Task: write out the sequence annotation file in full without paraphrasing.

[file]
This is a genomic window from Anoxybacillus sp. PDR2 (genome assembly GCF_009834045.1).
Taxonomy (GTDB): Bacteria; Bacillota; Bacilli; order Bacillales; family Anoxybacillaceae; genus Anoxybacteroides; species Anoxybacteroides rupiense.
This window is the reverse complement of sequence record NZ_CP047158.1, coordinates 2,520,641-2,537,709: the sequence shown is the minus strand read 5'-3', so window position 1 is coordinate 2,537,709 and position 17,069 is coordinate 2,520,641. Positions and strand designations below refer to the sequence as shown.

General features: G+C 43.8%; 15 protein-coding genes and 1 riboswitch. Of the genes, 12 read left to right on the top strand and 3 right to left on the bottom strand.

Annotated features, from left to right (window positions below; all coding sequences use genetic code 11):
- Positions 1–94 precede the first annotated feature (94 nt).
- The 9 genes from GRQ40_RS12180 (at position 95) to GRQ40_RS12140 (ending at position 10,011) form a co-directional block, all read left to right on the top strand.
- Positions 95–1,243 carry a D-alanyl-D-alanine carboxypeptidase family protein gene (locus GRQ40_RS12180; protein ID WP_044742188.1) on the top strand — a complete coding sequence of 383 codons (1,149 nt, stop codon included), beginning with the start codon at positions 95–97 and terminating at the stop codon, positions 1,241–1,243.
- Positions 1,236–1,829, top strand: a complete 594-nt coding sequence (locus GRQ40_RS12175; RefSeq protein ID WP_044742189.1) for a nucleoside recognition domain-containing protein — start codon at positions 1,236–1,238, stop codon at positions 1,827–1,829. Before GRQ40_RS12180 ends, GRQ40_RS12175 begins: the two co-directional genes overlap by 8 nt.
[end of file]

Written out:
This is a genomic window from Anoxybacillus sp. PDR2 (genome assembly GCF_009834045.1).
Taxonomy (GTDB): Bacteria; Bacillota; Bacilli; order Bacillales; family Anoxybacillaceae; genus Anoxybacteroides; species Anoxybacteroides rupiense.
This window is the reverse complement of sequence record NZ_CP047158.1, coordinates 2,520,641-2,537,709: the sequence shown is the minus strand read 5'-3', so window position 1 is coordinate 2,537,709 and position 17,069 is coordinate 2,520,641. Positions and strand designations below refer to the sequence as shown.

General features: G+C 43.8%; 15 protein-coding genes and 1 riboswitch. Of the genes, 12 read left to right on the top strand and 3 right to left on the bottom strand.

Annotated features, from left to right (window positions below; all coding sequences use genetic code 11):
- Positions 1–94 precede the first annotated feature (94 nt).
- The 9 genes from GRQ40_RS12180 (at position 95) to GRQ40_RS12140 (ending at position 10,011) form a co-directional block, all read left to right on the top strand.
- Positions 95–1,243 carry a D-alanyl-D-alanine carboxypeptidase family protein gene (locus GRQ40_RS12180; protein ID WP_044742188.1) on the top strand — a complete coding sequence of 383 codons (1,149 nt, stop codon included), beginning with the start codon at positions 95–97 and terminating at the stop codon, positions 1,241–1,243.
- Positions 1,236–1,829, top strand: a complete 594-nt coding sequence (locus GRQ40_RS12175; RefSeq protein ID WP_044742189.1) for a nucleoside recognition domain-containing protein — start codon at positions 1,236–1,238, stop codon at positions 1,827–1,829. Before GRQ40_RS12180 ends, GRQ40_RS12175 begins: the two co-directional genes overlap by 8 nt.